associate or may even be beyond their abilities, leaving more responsibility for the manager.
The purpose of this study was to determine the causes employee turnover. Analysis of associate
training and of communications between the management and associates led to the identification
of ways to improve training and communication, thus possbily improving associate performance,
reducing employee turnover, and increasing store profits.
Overview of Methodology
The following methods were used to analyze manager-to-associate communication.
Conducted secondary research to determine the role and importance of standardized store
training in similar companies
Surveyed current associates regarding their initial training and their knowledge of store
Collected and analyzed sample memorandums from managers
Analyzed primary research data to determine ways to improve training of associates and
communication from managers
Primary research was performed at the Pittsfield Mall Outlets location of Region 620. Four of the
current associates were administered a uniform survey with 10 questions pertaining to training
and store operations. The results of these surveys were used to determine the uniformity of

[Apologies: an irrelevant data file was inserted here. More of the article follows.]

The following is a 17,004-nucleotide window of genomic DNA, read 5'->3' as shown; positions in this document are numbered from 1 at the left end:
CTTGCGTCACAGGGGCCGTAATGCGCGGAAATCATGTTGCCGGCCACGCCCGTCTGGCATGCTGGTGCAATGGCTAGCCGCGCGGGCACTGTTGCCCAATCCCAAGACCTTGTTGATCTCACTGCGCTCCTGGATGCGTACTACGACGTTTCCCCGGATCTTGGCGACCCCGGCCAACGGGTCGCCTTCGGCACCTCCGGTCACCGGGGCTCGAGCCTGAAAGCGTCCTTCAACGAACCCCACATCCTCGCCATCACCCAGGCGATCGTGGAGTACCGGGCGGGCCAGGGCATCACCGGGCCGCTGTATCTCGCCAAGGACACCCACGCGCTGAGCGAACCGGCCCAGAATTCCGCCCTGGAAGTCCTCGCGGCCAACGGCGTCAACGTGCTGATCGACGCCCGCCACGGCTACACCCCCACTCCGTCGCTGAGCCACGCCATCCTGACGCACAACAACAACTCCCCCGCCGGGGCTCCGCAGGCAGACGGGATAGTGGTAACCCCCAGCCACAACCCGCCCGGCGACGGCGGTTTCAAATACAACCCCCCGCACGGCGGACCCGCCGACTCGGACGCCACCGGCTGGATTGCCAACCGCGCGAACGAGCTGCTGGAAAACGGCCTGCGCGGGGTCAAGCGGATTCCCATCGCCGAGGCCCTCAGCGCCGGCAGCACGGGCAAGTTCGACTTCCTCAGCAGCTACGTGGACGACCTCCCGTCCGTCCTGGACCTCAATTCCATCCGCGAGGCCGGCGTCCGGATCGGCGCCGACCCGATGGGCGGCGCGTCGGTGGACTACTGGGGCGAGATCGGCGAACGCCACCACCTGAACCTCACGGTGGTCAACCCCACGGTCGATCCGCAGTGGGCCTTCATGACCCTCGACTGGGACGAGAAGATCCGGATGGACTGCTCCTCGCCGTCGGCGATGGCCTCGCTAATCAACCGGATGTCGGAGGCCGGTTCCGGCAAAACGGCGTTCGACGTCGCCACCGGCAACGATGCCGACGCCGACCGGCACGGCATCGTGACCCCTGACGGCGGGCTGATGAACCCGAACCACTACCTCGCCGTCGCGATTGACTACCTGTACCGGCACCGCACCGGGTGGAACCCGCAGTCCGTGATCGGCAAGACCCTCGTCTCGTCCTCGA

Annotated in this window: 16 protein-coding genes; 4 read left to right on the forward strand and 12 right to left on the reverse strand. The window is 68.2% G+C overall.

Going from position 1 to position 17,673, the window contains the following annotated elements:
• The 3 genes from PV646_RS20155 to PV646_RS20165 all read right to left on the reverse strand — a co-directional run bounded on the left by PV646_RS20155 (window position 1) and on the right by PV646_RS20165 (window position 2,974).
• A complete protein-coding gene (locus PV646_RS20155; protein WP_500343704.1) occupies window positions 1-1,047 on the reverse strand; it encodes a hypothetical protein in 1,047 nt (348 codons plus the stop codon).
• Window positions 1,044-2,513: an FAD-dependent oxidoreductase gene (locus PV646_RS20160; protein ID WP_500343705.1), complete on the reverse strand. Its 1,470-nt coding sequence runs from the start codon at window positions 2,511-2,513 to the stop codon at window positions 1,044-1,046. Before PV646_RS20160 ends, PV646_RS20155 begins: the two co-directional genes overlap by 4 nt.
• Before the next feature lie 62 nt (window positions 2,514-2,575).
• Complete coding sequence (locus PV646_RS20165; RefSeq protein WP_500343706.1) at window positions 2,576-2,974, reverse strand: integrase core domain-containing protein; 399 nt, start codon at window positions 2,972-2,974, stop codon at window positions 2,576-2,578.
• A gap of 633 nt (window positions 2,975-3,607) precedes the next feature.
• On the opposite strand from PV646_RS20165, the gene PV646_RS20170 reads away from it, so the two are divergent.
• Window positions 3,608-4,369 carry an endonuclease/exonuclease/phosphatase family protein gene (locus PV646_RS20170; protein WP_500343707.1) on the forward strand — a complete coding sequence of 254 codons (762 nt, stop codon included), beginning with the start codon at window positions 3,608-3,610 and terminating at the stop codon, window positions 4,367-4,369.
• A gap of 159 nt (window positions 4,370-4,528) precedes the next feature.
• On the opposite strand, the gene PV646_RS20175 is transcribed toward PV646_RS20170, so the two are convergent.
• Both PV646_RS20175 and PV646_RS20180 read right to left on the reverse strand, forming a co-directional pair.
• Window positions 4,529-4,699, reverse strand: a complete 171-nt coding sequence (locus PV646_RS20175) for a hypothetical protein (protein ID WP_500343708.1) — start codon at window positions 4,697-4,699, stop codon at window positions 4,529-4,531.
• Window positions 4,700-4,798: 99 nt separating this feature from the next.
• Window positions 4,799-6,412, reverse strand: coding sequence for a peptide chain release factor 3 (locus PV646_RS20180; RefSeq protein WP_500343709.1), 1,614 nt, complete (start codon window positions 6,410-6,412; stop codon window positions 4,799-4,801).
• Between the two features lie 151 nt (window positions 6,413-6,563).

training at this particular Evening Shades location.
Additional primary research was collected in the form of internal correspondence at Evening
Shades. This correspondence was analyzed to determine possible causes of miscommunication
and provide a springboard for a duty assignment template.
Secondary research was collected from a variety of peer-reviewed and open source articles to
gauge the importance of uniform in-store training. Also, online publications as well as a
management communications textbook were used to analyze the current memo style and suggest
a template for the new style.
Importance of Consistent Training
According to Owens (2006), training has always been a source of wide contention in business:
“Training . . . is laden with issues regarding its contribution to organizational value and employee
effectiveness” (p. 163). The less training provided translates directly to a lesser amount spent on